Plants are a rich source of food for microorganisms—for aggressive plant pathogens, for weak pathogens, and for common saprophytes (the 90% of microorganisms that feed only on dead plant parts). Once a pathogen kills parts of leaves or side roots and we see dark brown spots, things change. The normal ways plants defend themselves from pathogens shut down, and it’s a “free for all” for any microorganisms on the leaf, fruit, or root. These weak pathogens and saprophytes suddenly can grow on parts of the plant that weren’t accessible to them when the plant was healthy. It’s part of the natural succession of the phytobiome, the community of microorganisms that live in, on, and around plants.
For a diagnostician, it’s infinitely easier to find a pathogen at the early stages of disease, when suspicious yellow spots appear on a leaf, rather than on a dead leaf, because you’re not “looking for a needle in a haystack,” or more accurately, a pathogen in a forest of microorganisms. Cucurbit leaves, for example, tend to have the same three saprophytes on them, Alternaria, Epicoccum, and even Fusarium. An experienced diagnostician knows to ignore them or use them as forensic clues that the tissue has been dead for some time. I tend to suspect spray burn when I see these fungi growing in distinct spots on leaves.
Every diseased plant sample collected for diagnosis, whether it is for in-person delivery or mailing, should be carefully selected and handled by following these guidelines. Samples collected during the summer or on sunny days at any time of the year should be placed in a cooler with an ice pack after collection. This usually means taking the cooler into the field. Proper handling of samples will help the diagnostician provide an accurate answer or avoid asking for another (better) sample.
As another saying goes, “early is on time.” An early diagnosis is a timely diagnosis.
From Clemson Plant Pathologist Anthony Keinath and Clemson Agricultural Economist Felipe Silva.
After an absence of several years, Phytophthora blight reappeared in South Carolina in July 2021 on three farms. As expected, the outbreaks were on two of the three most susceptible vegetable crops: 2 cases on pepper and 1 case on pumpkin. (Summer squash is the other very susceptible crop.)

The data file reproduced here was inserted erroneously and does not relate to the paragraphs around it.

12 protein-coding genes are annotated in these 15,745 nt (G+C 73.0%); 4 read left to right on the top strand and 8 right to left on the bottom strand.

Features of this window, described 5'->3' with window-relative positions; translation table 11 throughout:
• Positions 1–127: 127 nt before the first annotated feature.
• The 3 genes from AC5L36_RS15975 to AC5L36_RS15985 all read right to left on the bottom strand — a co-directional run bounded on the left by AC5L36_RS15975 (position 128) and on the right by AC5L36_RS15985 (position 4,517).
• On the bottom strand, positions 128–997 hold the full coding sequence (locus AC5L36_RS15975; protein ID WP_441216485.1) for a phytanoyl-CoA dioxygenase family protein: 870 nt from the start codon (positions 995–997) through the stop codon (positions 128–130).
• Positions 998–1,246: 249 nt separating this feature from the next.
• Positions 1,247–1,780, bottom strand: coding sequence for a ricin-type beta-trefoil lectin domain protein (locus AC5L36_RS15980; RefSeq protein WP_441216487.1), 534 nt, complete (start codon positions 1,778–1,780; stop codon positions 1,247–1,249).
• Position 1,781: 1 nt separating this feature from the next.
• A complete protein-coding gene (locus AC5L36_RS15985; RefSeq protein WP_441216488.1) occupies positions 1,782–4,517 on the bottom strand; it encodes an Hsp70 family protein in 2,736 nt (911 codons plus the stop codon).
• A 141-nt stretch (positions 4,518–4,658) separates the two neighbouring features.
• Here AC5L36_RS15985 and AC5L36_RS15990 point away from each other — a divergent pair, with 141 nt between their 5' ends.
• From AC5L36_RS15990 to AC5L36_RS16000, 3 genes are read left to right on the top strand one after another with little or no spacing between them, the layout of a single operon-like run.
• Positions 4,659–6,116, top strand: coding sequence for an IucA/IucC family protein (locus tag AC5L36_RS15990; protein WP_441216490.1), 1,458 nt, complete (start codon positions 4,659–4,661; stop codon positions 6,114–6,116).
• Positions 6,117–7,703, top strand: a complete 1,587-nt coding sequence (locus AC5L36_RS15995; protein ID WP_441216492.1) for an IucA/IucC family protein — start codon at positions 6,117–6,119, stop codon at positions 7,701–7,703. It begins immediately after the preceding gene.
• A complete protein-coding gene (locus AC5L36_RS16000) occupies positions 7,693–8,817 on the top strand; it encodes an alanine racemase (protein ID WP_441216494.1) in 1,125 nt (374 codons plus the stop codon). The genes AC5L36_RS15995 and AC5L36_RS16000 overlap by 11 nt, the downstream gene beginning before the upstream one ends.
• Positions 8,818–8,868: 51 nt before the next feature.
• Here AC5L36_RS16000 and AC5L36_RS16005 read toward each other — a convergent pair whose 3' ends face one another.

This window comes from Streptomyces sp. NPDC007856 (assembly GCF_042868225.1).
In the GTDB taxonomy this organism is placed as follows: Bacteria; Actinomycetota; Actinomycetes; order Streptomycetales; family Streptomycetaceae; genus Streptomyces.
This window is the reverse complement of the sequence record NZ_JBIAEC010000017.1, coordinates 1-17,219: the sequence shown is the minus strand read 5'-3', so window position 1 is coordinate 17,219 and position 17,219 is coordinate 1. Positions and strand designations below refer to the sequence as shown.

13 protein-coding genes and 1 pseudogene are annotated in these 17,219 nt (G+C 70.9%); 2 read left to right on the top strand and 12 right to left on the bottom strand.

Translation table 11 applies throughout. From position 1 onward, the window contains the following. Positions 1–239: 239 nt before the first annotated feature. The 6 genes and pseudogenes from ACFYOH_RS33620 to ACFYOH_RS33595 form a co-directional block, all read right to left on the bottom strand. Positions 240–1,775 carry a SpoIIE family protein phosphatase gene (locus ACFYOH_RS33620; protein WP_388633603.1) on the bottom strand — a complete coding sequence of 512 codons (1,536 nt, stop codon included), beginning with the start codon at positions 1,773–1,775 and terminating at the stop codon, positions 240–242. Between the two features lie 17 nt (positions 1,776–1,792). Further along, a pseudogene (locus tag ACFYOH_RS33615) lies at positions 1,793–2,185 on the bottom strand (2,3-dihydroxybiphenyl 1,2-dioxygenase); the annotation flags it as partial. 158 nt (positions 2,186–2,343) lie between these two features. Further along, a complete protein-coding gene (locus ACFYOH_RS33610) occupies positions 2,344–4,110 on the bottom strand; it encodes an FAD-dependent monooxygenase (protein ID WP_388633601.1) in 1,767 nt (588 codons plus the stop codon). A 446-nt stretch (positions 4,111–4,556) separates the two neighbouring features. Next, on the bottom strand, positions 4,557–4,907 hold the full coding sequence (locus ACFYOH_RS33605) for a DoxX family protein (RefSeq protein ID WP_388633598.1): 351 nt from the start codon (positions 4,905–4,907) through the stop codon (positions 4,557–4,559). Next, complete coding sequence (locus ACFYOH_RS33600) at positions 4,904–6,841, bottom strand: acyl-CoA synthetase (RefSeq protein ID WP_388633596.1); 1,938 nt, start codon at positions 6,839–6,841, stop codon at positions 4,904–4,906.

Five management options are listed in Land-Grant Press 1014: Managing Phytophthora capsici Diseases on Vegetables. One of the recommendations under Soil Management is to not plant low areas in an infested field, because that is where the Phytophthora blight pathogen, Phytophthora capsici, will first become active. Rain or overhead irrigation will spread the pathogen to the rest of the field. Remember that once a field is infested with Phytophthora capsici, The. Field. Remains. Infested. Period.
Based on the calculations shown in Table 1, a grower that considers the likelihood of disease outbreaks and plants only the well-drained 4.5 acres in a 5-acre infested field would earn an expected average of $1,600 per 5 acres per year. A grower who does not consider the disease occurrence pattern and plants all 5 acres can expect an average loss of over $2,600 per year (see the column labeled “Avg. Net Return”). These estimates consider the likelihood of disease occurrence based on the different planting sizes and areas.
The difference between planting 5.0 vs. 4.5 acres in an infested pumpkin field totals a positive net return of $4,300 per 5 acres. Why does not planting—and forfeiting yield—make more money? Assume that an outbreak of Phytophthora blight reduces the entire farm yield by 50%. Not planting the low area of the field, where disease is likely to start, will cut the number of outbreaks of Phytophthora blight in half (see the column labeled “Disease likelihood”), decreasing the chances of an outbreak from 60% to 30%. This estimate comes from vegetable pathology colleagues in other states who have worked on Phytophthora blight for many years.
Even in an infested field, by reducing the disease risk, the expected net return increases by more than $4,000. Note that over half of the gain in profit comes from reducing input costs by not planting the 10% of the field that probably will not yield anything. Although this example is calculated for pumpkin, the risk of the pathogen spreading from diseased peppers in a low spot in the field is just as likely or greater, because the pathogen produces spores readily on the fruit. Reducing disease risk is the key to increasing profits.
Fusarium wilt is showing up in watermelon fields and in research plots at Coastal REC in Charleston. The most telltale symptoms are wilting of a few leaves at the crown of the plant, wilting of one vine on a plant, or wilting without yellowing of a small plant.
A good field diagnostic trick is to cut a wilted vine close to the crown, split it open lengthwise, and look for reddish brown spots on the crosswise cut or streaks in the lengthwise cut.